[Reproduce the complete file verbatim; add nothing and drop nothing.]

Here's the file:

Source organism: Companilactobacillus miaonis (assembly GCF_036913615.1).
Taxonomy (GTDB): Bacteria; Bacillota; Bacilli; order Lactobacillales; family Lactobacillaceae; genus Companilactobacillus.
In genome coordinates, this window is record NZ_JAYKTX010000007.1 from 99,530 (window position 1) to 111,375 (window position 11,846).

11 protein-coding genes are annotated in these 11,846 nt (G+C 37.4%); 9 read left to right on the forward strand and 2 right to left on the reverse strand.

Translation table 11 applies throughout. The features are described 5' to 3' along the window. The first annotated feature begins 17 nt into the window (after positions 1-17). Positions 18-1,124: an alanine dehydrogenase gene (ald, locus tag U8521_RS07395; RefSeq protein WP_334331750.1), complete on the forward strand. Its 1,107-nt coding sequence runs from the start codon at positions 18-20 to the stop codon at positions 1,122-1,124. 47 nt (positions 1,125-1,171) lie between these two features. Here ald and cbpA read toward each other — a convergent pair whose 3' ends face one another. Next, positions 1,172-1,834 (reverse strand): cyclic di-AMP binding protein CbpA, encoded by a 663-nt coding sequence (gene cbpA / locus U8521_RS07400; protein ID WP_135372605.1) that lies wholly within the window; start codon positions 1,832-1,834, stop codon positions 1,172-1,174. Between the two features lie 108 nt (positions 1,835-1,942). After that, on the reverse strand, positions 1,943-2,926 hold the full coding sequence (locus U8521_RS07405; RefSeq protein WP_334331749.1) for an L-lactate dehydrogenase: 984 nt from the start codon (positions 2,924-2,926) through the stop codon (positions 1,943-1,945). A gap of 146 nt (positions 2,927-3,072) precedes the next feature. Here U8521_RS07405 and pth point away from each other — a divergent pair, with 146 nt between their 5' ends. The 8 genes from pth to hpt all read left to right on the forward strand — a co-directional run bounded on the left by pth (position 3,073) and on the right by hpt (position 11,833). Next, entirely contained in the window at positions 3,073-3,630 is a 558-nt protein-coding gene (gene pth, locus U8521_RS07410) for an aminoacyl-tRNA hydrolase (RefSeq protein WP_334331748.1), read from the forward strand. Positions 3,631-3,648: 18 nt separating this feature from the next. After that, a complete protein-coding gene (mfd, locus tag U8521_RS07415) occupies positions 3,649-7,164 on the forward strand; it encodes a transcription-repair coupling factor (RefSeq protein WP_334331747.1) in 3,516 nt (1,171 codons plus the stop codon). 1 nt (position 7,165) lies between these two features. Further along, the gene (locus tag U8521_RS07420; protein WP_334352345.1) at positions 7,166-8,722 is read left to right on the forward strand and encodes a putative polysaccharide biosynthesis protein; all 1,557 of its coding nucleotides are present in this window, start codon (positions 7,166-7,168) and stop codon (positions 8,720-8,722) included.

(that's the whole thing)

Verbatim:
Source organism: Companilactobacillus miaonis (assembly GCF_036913615.1).
Taxonomy (GTDB): Bacteria; Bacillota; Bacilli; order Lactobacillales; family Lactobacillaceae; genus Companilactobacillus.
In genome coordinates, this window is record NZ_JAYKTX010000007.1 from 99,530 (window position 1) to 111,375 (window position 11,846).

11 protein-coding genes are annotated in these 11,846 nt (G+C 37.4%); 9 read left to right on the forward strand and 2 right to left on the reverse strand.

Translation table 11 applies throughout. The features are described 5' to 3' along the window. The first annotated feature begins 17 nt into the window (after positions 1-17). Positions 18-1,124: an alanine dehydrogenase gene (ald, locus tag U8521_RS07395; RefSeq protein WP_334331750.1), complete on the forward strand. Its 1,107-nt coding sequence runs from the start codon at positions 18-20 to the stop codon at positions 1,122-1,124. 47 nt (positions 1,125-1,171) lie between these two features. Here ald and cbpA read toward each other — a convergent pair whose 3' ends face one another. Next, positions 1,172-1,834 (reverse strand): cyclic di-AMP binding protein CbpA, encoded by a 663-nt coding sequence (gene cbpA / locus U8521_RS07400; protein ID WP_135372605.1) that lies wholly within the window; start codon positions 1,832-1,834, stop codon positions 1,172-1,174. Between the two features lie 108 nt (positions 1,835-1,942). After that, on the reverse strand, positions 1,943-2,926 hold the full coding sequence (locus U8521_RS07405; RefSeq protein WP_334331749.1) for an L-lactate dehydrogenase: 984 nt from the start codon (positions 2,924-2,926) through the stop codon (positions 1,943-1,945). A gap of 146 nt (positions 2,927-3,072) precedes the next feature. Here U8521_RS07405 and pth point away from each other — a divergent pair, with 146 nt between their 5' ends. The 8 genes from pth to hpt all read left to right on the forward strand — a co-directional run bounded on the left by pth (position 3,073) and on the right by hpt (position 11,833). Next, entirely contained in the window at positions 3,073-3,630 is a 558-nt protein-coding gene (gene pth, locus U8521_RS07410) for an aminoacyl-tRNA hydrolase (RefSeq protein WP_334331748.1), read from the forward strand. Positions 3,631-3,648: 18 nt separating this feature from the next. After that, a complete protein-coding gene (mfd, locus tag U8521_RS07415) occupies positions 3,649-7,164 on the forward strand; it encodes a transcription-repair coupling factor (RefSeq protein WP_334331747.1) in 3,516 nt (1,171 codons plus the stop codon). 1 nt (position 7,165) lies between these two features. Further along, the gene (locus tag U8521_RS07420; protein WP_334352345.1) at positions 7,166-8,722 is read left to right on the forward strand and encodes a putative polysaccharide biosynthesis protein; all 1,557 of its coding nucleotides are present in this window, start codon (positions 7,166-7,168) and stop codon (positions 8,720-8,722) included.